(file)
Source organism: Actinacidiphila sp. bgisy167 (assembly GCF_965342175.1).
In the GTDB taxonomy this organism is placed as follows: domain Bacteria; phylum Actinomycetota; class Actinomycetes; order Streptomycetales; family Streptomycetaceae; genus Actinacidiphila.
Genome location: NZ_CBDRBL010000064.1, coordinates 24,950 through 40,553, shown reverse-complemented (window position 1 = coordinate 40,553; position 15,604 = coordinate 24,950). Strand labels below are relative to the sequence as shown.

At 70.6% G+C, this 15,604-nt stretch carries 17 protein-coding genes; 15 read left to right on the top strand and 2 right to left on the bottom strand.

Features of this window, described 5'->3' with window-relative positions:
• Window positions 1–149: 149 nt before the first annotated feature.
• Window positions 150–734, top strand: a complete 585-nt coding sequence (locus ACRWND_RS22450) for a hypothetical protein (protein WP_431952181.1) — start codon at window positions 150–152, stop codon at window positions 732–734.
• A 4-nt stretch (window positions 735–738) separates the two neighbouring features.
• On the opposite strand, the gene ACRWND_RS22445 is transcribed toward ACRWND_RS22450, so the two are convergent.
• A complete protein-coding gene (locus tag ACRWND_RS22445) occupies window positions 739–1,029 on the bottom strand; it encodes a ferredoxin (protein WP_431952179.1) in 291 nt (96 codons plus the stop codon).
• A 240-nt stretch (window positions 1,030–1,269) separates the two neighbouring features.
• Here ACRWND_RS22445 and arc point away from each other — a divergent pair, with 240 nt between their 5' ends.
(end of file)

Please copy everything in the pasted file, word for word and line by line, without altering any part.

Source organism: Actinacidiphila sp. bgisy167 (assembly GCF_965342175.1).
In the GTDB taxonomy this organism is placed as follows: domain Bacteria; phylum Actinomycetota; class Actinomycetes; order Streptomycetales; family Streptomycetaceae; genus Actinacidiphila.
Genome location: NZ_CBDRBL010000064.1, coordinates 24,950 through 40,553, shown reverse-complemented (window position 1 = coordinate 40,553; position 15,604 = coordinate 24,950). Strand labels below are relative to the sequence as shown.

At 70.6% G+C, this 15,604-nt stretch carries 17 protein-coding genes; 15 read left to right on the top strand and 2 right to left on the bottom strand.

Features of this window, described 5'->3' with window-relative positions:
• Window positions 1–149: 149 nt before the first annotated feature.
• Window positions 150–734, top strand: a complete 585-nt coding sequence (locus ACRWND_RS22450) for a hypothetical protein (protein WP_431952181.1) — start codon at window positions 150–152, stop codon at window positions 732–734.
• A 4-nt stretch (window positions 735–738) separates the two neighbouring features.
• On the opposite strand, the gene ACRWND_RS22445 is transcribed toward ACRWND_RS22450, so the two are convergent.
• A complete protein-coding gene (locus tag ACRWND_RS22445) occupies window positions 739–1,029 on the bottom strand; it encodes a ferredoxin (protein WP_431952179.1) in 291 nt (96 codons plus the stop codon).
• A 240-nt stretch (window positions 1,030–1,269) separates the two neighbouring features.
• Here ACRWND_RS22445 and arc point away from each other — a divergent pair, with 240 nt between their 5' ends.